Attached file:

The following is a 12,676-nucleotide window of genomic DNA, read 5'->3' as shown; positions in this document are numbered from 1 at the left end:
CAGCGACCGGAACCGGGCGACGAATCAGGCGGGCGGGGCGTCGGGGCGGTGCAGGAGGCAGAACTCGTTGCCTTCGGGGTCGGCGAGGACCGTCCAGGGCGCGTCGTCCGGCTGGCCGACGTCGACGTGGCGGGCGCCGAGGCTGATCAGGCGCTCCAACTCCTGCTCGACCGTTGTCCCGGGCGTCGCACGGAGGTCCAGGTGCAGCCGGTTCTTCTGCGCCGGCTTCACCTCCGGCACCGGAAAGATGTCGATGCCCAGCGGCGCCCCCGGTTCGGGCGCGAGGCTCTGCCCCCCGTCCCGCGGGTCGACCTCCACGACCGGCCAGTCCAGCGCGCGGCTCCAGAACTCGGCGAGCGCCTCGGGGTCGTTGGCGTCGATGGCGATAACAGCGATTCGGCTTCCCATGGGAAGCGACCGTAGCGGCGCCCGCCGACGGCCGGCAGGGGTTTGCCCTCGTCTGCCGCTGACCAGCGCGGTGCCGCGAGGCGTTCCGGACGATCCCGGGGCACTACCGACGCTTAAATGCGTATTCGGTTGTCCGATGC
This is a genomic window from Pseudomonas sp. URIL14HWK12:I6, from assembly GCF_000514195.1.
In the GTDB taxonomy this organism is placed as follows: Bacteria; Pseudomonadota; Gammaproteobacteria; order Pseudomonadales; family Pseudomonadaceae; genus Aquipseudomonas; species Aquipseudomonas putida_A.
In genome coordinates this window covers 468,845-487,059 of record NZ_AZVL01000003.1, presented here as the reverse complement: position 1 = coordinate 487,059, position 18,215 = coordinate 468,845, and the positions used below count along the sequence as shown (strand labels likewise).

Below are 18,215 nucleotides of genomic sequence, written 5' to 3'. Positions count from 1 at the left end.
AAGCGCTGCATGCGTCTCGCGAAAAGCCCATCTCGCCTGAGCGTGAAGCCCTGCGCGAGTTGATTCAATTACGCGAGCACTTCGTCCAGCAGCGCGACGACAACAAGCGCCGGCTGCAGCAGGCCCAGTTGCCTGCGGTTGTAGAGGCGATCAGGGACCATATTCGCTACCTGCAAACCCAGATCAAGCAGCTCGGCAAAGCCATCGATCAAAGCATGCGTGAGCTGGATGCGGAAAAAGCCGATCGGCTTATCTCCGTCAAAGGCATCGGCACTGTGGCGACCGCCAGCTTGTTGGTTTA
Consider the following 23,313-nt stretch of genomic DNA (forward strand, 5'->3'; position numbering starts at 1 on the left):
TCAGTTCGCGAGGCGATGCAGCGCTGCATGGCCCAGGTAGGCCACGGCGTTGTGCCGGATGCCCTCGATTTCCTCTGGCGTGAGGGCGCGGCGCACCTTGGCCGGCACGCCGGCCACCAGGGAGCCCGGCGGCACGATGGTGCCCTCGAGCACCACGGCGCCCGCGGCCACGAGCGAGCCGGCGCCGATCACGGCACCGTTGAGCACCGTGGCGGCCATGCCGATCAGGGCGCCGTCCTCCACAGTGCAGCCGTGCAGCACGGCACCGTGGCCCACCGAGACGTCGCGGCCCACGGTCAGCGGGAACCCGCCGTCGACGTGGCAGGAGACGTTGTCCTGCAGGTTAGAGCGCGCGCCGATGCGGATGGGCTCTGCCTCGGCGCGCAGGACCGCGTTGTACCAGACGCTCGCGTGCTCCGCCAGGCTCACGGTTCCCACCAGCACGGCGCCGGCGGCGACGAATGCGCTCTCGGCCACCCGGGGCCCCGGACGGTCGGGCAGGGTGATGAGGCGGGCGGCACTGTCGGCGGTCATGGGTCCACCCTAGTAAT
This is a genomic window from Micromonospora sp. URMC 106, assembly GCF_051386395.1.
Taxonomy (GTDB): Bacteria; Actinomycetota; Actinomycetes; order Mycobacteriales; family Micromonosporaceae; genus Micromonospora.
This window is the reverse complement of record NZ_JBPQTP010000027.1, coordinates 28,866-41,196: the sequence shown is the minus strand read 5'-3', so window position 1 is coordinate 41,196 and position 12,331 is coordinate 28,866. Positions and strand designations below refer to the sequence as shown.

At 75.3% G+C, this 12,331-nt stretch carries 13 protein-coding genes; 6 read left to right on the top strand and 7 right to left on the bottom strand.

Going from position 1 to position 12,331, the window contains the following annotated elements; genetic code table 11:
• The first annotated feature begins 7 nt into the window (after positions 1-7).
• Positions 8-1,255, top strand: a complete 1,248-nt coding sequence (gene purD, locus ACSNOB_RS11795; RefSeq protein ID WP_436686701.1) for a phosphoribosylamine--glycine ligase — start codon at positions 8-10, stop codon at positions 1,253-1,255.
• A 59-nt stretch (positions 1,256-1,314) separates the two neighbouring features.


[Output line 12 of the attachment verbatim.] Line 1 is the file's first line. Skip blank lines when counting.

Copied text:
This window is the reverse complement of record NZ_JBPQTP010000027.1, coordinates 28,866-41,196: the sequence shown is the minus strand read 5'-3', so window position 1 is coordinate 41,196 and position 12,331 is coordinate 28,866. Positions and strand designations below refer to the sequence as shown.